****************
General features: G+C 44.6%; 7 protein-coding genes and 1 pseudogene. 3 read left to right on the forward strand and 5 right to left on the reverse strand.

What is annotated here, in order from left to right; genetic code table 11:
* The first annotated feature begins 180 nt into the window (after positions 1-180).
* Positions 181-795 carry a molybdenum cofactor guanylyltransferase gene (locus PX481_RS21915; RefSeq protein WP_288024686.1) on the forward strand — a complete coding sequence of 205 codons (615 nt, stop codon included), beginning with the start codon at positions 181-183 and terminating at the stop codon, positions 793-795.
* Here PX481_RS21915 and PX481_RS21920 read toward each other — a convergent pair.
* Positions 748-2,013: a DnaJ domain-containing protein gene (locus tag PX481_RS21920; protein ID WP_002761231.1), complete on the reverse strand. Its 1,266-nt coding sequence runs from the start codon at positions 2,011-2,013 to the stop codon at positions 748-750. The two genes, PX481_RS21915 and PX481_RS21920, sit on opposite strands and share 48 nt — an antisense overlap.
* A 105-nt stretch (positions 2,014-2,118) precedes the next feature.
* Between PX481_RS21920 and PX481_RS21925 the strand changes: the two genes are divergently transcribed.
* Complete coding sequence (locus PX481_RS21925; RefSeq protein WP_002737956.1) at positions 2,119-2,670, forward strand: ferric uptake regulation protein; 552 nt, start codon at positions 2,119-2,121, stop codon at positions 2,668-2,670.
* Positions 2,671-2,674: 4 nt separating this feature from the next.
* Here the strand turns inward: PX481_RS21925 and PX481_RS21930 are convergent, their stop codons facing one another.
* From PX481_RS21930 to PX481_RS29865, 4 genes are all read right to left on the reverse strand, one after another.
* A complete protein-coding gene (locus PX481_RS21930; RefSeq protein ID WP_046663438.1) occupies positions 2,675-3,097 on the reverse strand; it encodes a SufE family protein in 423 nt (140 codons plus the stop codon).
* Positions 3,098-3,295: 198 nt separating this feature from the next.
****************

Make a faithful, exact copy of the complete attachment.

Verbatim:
General features: G+C 44.6%; 7 protein-coding genes and 1 pseudogene. 3 read left to right on the forward strand and 5 right to left on the reverse strand.

What is annotated here, in order from left to right; genetic code table 11:
* The first annotated feature begins 180 nt into the window (after positions 1-180).
* Positions 181-795 carry a molybdenum cofactor guanylyltransferase gene (locus PX481_RS21915; RefSeq protein WP_288024686.1) on the forward strand — a complete coding sequence of 205 codons (615 nt, stop codon included), beginning with the start codon at positions 181-183 and terminating at the stop codon, positions 793-795.
* Here PX481_RS21915 and PX481_RS21920 read toward each other — a convergent pair.
* Positions 748-2,013: a DnaJ domain-containing protein gene (locus tag PX481_RS21920; protein ID WP_002761231.1), complete on the reverse strand. Its 1,266-nt coding sequence runs from the start codon at positions 2,011-2,013 to the stop codon at positions 748-750. The two genes, PX481_RS21915 and PX481_RS21920, sit on opposite strands and share 48 nt — an antisense overlap.
* A 105-nt stretch (positions 2,014-2,118) precedes the next feature.
* Between PX481_RS21920 and PX481_RS21925 the strand changes: the two genes are divergently transcribed.
* Complete coding sequence (locus PX481_RS21925; RefSeq protein WP_002737956.1) at positions 2,119-2,670, forward strand: ferric uptake regulation protein; 552 nt, start codon at positions 2,119-2,121, stop codon at positions 2,668-2,670.
* Positions 2,671-2,674: 4 nt separating this feature from the next.
* Here the strand turns inward: PX481_RS21925 and PX481_RS21930 are convergent, their stop codons facing one another.
* From PX481_RS21930 to PX481_RS29865, 4 genes are all read right to left on the reverse strand, one after another.
* A complete protein-coding gene (locus PX481_RS21930; RefSeq protein ID WP_046663438.1) occupies positions 2,675-3,097 on the reverse strand; it encodes a SufE family protein in 423 nt (140 codons plus the stop codon).
* Positions 3,098-3,295: 198 nt separating this feature from the next.